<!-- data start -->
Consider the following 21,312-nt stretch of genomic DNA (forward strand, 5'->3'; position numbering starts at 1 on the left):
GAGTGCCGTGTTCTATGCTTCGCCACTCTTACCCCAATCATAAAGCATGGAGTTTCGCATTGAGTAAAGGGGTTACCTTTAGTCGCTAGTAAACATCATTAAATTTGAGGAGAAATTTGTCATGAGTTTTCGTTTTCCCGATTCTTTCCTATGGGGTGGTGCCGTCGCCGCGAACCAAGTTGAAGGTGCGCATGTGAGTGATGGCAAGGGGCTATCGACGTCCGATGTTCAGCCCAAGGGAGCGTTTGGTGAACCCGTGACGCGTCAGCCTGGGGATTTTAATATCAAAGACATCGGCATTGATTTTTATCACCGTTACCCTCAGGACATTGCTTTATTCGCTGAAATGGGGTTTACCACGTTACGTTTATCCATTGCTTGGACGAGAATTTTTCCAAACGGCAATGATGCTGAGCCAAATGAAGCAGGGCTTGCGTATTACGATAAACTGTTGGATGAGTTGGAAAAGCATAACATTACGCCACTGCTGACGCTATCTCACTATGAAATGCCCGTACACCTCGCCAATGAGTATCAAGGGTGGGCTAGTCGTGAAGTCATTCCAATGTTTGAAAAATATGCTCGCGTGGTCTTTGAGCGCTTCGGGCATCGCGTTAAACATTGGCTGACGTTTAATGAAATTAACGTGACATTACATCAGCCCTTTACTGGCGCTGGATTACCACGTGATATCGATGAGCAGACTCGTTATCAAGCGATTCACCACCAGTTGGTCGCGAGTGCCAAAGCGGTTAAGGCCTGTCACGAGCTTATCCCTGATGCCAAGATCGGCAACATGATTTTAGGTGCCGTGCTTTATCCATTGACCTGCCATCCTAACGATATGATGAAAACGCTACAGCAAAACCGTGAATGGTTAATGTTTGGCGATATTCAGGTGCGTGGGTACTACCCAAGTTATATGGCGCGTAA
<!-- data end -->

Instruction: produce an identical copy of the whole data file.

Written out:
Consider the following 21,312-nt stretch of genomic DNA (forward strand, 5'->3'; position numbering starts at 1 on the left):
GAGTGCCGTGTTCTATGCTTCGCCACTCTTACCCCAATCATAAAGCATGGAGTTTCGCATTGAGTAAAGGGGTTACCTTTAGTCGCTAGTAAACATCATTAAATTTGAGGAGAAATTTGTCATGAGTTTTCGTTTTCCCGATTCTTTCCTATGGGGTGGTGCCGTCGCCGCGAACCAAGTTGAAGGTGCGCATGTGAGTGATGGCAAGGGGCTATCGACGTCCGATGTTCAGCCCAAGGGAGCGTTTGGTGAACCCGTGACGCGTCAGCCTGGGGATTTTAATATCAAAGACATCGGCATTGATTTTTATCACCGTTACCCTCAGGACATTGCTTTATTCGCTGAAATGGGGTTTACCACGTTACGTTTATCCATTGCTTGGACGAGAATTTTTCCAAACGGCAATGATGCTGAGCCAAATGAAGCAGGGCTTGCGTATTACGATAAACTGTTGGATGAGTTGGAAAAGCATAACATTACGCCACTGCTGACGCTATCTCACTATGAAATGCCCGTACACCTCGCCAATGAGTATCAAGGGTGGGCTAGTCGTGAAGTCATTCCAATGTTTGAAAAATATGCTCGCGTGGTCTTTGAGCGCTTCGGGCATCGCGTTAAACATTGGCTGACGTTTAATGAAATTAACGTGACATTACATCAGCCCTTTACTGGCGCTGGATTACCACGTGATATCGATGAGCAGACTCGTTATCAAGCGATTCACCACCAGTTGGTCGCGAGTGCCAAAGCGGTTAAGGCCTGTCACGAGCTTATCCCTGATGCCAAGATCGGCAACATGATTTTAGGTGCCGTGCTTTATCCATTGACCTGCCATCCTAACGATATGATGAAAACGCTACAGCAAAACCGTGAATGGTTAATGTTTGGCGATATTCAGGTGCGTGGGTACTACCCAAGTTATATGGCGCGTAA